Particularly in the case of Australian investors, having some exposure to the world’s leading tech companies – as the NASDAQ-100 Index provides – can help provide useful diversification within one’s investment portfolio.  After all, the Australian market’s weighting to technology shares is very low (less than 2% market capitalisation), and leading US tech companies such as Apple, Alphabet, Facebook and Amazon are continuing to wreak havoc across Australia’s consumer sector – from media to retail.

Indeed, Amazon’s recent $US13.7 billion purchase of US grocery chain Whole Foods saw the share prices of leading local grocery chains such as Woolworths, Wesfarmers (owner of Coles) and Metcash (owner of IGA) sold down. Whether or not Amazon is capable of successfully winning market share in the already fiercely contested local grocery sector remains to be seen – but either way, the intensification of competition could place further downward pressure on profit margins within the sector.

NASDAQ-100 now available on ASX

Australian investors now have simple access to the NASDAQ-100 Index via the BetaShares NASDAQ 100 ETF (ASX: NDQ). NDQ aims to track the NASDAQ 100 Index before fees and expenses and can be bought and sold like any share on the ASX.  All up, NDQ gives investors access to the fast-growing technology sector without having to buy ETFs on exchanges outside of Australia. As seen below, the Index has a strong weighting to leading tech stocks such as Apple, Microsoft, Amazon, Facebook and Alphabet.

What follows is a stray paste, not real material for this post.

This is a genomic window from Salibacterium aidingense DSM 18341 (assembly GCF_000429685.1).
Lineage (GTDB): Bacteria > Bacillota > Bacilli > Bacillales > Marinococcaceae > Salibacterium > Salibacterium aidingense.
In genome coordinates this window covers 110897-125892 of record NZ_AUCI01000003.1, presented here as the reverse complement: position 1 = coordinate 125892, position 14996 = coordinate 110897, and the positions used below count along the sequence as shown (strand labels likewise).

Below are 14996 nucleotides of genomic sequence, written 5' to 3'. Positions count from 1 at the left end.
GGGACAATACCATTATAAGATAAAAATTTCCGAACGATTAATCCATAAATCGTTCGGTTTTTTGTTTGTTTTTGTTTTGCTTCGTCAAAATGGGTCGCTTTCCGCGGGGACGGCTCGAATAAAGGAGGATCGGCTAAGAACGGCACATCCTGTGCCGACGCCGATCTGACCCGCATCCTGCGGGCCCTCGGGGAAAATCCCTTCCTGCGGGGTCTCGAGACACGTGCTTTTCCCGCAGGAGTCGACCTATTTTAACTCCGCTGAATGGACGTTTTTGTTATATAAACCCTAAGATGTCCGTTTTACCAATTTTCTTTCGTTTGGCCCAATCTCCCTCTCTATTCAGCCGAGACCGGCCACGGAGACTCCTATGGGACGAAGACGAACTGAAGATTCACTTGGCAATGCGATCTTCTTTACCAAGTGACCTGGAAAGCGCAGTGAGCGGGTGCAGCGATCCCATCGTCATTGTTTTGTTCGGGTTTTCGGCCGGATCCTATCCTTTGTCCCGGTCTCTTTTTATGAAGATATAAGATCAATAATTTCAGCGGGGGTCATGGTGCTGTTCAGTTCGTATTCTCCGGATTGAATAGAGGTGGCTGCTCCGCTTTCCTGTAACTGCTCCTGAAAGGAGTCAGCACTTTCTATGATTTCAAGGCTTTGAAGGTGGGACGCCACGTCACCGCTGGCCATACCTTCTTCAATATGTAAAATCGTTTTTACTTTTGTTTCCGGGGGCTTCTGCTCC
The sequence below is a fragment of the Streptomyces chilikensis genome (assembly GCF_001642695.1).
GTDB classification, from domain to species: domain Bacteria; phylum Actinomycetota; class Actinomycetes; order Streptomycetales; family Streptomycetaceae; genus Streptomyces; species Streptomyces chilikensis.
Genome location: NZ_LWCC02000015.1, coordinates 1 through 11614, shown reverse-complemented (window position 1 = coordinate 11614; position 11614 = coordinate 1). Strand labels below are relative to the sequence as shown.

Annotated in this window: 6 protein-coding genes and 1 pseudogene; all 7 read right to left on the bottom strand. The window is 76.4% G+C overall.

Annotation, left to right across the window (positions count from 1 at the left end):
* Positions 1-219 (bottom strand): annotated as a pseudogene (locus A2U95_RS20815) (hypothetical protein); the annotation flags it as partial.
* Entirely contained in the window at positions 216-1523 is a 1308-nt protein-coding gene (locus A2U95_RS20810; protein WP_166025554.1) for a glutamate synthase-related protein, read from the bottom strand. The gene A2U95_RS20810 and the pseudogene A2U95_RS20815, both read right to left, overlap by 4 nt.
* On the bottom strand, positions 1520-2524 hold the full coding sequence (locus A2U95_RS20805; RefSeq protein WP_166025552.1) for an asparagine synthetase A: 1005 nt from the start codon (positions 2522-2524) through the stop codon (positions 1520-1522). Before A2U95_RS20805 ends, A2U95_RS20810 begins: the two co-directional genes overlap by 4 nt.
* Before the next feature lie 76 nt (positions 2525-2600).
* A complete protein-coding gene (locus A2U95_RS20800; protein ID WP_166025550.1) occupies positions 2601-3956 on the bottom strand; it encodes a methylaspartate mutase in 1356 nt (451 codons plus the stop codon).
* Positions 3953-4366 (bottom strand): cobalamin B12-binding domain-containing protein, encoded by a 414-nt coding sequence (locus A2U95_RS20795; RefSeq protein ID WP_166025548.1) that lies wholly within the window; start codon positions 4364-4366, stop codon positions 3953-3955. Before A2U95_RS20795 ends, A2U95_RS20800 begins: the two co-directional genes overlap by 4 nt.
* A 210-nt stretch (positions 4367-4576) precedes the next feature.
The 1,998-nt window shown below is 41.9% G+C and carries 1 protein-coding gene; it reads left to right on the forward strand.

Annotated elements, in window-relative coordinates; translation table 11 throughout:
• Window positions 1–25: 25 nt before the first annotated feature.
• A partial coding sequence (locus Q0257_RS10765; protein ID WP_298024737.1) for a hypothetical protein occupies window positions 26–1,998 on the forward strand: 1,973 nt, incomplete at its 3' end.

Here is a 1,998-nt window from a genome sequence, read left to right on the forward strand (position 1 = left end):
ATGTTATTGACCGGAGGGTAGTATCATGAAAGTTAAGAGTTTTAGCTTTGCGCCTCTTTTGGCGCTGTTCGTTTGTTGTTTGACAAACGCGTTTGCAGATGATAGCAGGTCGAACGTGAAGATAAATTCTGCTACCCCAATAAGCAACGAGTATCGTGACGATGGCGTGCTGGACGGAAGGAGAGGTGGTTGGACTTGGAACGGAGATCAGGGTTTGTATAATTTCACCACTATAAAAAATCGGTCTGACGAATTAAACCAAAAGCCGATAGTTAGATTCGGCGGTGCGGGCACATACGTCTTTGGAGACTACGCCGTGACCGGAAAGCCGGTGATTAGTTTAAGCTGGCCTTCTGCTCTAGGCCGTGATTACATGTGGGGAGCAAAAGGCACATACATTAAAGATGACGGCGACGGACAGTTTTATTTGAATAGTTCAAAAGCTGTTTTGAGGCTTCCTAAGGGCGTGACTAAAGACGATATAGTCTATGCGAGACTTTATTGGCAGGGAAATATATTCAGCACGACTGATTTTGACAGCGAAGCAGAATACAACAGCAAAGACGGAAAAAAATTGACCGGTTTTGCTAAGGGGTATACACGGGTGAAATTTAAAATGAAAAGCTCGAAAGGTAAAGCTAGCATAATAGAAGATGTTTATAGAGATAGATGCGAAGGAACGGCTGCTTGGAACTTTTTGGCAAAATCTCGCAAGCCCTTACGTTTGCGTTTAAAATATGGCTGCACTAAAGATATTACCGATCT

NASDAQ-100 Index: Sector Composition and Top 10 Company Exposures as at 31 May 2017

As seen in the chart below, the Index that NDQ aims to track has strongly outperformed the local S&P/ASX 200 Index and the currency unhedged World MSCI Equity Index since the global financial crisis to end May 2017.

Past performance is not an indicator of future performance. Graph shows performance of the index which NDQ aims to track, and does not take into account ETF fees and expenses. It is not possible to invest directly in an Index.

Nasdaq®, OMX®, Nasdaq-100®, and Nasdaq-100 Index®, are registered trademarks of The NASDAQ OMX Group, Inc. (which with its affiliates is referred to as the “Corporations”) and are licensed for use by BetaShares.  The Fund has not been passed on by the Corporations as to its legality or suitability.  The Fund is not issued, endorsed, sold, or promoted by the Corporations.  The Corporations make no warranties and bear no liability with respect to the Fund.

4 Comments

  1. Rod Katz  |  June 21, 2017

    Could you clarify why Alphabet is listed twice in top 10 exposures table?

    1. Ilan Israelstam  |  June 21, 2017

      Hi Rod,
      Thanks for your question. When Google split off into Alphabet they created two share classes for Alphabet, which are both in the Top 10 of the Nasdaq 100 Index.

  2. Jack Dowling  |  June 21, 2017

    So why does the NDQ ETF turn off so little income? I appreciate the capital gains are quite tidy but I thought these companies were churning out big lumps of cash.

    1. Ilan Israelstam  |  June 22, 2017

      Hi Jack,
      NDQ does nothing more than track the Nasdaq 100 Index and thus provides income commensurate with that index. In general the dividends paid by the growth tech companies has been lower than the S&P 500 but this has been growing significantly over time. Needless to say, dividend yields generally in the US are significantly lower than in Australia.